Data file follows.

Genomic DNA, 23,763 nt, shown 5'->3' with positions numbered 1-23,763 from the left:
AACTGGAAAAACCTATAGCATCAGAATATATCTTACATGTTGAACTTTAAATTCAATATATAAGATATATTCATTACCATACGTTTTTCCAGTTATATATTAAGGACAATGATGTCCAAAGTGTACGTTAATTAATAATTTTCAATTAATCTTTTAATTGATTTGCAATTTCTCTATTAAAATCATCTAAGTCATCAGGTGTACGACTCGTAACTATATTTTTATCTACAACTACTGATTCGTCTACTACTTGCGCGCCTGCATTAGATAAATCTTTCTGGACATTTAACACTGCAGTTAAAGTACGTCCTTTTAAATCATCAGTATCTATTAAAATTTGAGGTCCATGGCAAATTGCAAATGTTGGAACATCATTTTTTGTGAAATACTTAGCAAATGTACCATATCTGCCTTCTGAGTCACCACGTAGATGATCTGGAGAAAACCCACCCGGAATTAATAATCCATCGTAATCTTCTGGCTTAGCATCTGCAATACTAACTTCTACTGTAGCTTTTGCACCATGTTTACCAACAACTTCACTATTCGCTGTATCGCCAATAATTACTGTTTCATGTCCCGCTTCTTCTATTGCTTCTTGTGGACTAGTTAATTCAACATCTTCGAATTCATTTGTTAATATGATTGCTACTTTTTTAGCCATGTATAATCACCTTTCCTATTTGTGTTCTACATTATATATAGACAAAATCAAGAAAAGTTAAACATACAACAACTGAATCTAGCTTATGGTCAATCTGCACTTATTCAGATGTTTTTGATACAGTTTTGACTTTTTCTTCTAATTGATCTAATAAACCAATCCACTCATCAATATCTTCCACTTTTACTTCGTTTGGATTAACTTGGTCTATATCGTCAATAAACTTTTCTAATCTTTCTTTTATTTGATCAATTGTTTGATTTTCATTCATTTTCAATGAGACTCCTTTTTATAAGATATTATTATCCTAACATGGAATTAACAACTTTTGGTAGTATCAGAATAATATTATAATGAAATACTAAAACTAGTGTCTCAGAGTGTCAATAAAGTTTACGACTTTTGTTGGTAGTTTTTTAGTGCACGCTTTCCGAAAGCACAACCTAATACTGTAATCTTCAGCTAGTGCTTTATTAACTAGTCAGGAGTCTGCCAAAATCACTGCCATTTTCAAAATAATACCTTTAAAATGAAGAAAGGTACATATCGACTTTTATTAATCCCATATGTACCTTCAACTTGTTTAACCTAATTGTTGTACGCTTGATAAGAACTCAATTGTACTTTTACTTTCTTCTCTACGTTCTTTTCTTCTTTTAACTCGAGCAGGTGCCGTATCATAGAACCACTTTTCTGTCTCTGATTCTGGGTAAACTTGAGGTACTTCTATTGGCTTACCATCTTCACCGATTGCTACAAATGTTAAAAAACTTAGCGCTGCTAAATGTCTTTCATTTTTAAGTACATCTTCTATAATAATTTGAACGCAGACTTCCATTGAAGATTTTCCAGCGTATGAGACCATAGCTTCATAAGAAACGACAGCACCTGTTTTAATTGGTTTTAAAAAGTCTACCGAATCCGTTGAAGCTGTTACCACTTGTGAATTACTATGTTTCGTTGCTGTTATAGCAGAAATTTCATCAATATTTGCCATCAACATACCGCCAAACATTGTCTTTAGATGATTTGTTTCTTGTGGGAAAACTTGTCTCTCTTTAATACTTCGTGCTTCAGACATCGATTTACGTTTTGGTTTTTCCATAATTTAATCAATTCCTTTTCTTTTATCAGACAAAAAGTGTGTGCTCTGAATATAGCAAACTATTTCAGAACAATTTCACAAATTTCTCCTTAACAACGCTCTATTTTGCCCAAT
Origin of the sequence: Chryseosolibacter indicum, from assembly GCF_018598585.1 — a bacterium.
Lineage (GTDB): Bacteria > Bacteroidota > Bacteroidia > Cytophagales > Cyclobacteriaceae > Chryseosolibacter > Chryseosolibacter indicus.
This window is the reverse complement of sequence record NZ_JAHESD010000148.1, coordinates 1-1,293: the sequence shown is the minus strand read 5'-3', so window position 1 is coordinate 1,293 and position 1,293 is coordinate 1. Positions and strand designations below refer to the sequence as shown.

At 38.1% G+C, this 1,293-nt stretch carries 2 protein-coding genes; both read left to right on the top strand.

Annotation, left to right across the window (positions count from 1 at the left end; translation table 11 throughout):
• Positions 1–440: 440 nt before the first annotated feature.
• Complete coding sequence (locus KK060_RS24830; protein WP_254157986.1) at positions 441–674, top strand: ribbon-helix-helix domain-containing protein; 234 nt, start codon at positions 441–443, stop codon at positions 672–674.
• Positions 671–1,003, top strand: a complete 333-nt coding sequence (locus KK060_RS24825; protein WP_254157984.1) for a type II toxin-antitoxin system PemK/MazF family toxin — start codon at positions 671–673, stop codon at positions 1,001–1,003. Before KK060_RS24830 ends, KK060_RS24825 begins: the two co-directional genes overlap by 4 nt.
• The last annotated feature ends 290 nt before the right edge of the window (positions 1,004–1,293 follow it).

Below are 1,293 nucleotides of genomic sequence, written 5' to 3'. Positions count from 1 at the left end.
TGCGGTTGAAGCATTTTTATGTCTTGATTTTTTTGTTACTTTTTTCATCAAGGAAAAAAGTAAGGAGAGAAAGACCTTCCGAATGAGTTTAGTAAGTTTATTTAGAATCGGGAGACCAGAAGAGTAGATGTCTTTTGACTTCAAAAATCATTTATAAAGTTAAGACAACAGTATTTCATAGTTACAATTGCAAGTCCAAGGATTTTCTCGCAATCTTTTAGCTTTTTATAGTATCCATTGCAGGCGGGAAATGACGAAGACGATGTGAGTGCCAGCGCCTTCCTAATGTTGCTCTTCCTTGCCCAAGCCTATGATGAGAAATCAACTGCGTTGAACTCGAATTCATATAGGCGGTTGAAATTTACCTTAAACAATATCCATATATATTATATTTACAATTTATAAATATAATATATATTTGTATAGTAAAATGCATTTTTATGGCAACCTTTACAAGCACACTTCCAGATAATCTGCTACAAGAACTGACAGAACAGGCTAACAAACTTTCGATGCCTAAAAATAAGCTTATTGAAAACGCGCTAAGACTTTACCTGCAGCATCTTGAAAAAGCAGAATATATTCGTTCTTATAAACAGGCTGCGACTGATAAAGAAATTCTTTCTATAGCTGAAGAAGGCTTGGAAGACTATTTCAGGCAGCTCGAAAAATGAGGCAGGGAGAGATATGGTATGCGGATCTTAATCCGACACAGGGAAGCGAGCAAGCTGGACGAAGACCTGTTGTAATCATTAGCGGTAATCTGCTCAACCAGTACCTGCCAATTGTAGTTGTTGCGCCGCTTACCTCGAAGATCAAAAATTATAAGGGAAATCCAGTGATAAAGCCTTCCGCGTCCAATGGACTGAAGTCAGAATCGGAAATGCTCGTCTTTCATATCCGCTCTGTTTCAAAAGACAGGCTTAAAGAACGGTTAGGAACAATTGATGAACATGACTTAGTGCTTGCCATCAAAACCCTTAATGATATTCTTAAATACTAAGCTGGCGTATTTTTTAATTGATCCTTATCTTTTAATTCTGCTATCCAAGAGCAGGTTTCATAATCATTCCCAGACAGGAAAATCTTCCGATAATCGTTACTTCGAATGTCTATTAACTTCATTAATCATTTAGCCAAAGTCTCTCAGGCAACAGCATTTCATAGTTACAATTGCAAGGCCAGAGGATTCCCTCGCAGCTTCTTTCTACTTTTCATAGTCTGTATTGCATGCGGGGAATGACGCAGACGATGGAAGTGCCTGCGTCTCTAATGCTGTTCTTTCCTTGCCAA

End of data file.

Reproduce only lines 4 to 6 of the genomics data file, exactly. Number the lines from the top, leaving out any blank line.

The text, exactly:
Lineage (GTDB): Bacteria > Bacteroidota > Bacteroidia > Cytophagales > Cyclobacteriaceae > Chryseosolibacter > Chryseosolibacter indicus.
This window is the reverse complement of sequence record NZ_JAHESD010000148.1, coordinates 1-1,293: the sequence shown is the minus strand read 5'-3', so window position 1 is coordinate 1,293 and position 1,293 is coordinate 1. Positions and strand designations below refer to the sequence as shown.

At 38.1% G+C, this 1,293-nt stretch carries 2 protein-coding genes; both read left to right on the top strand.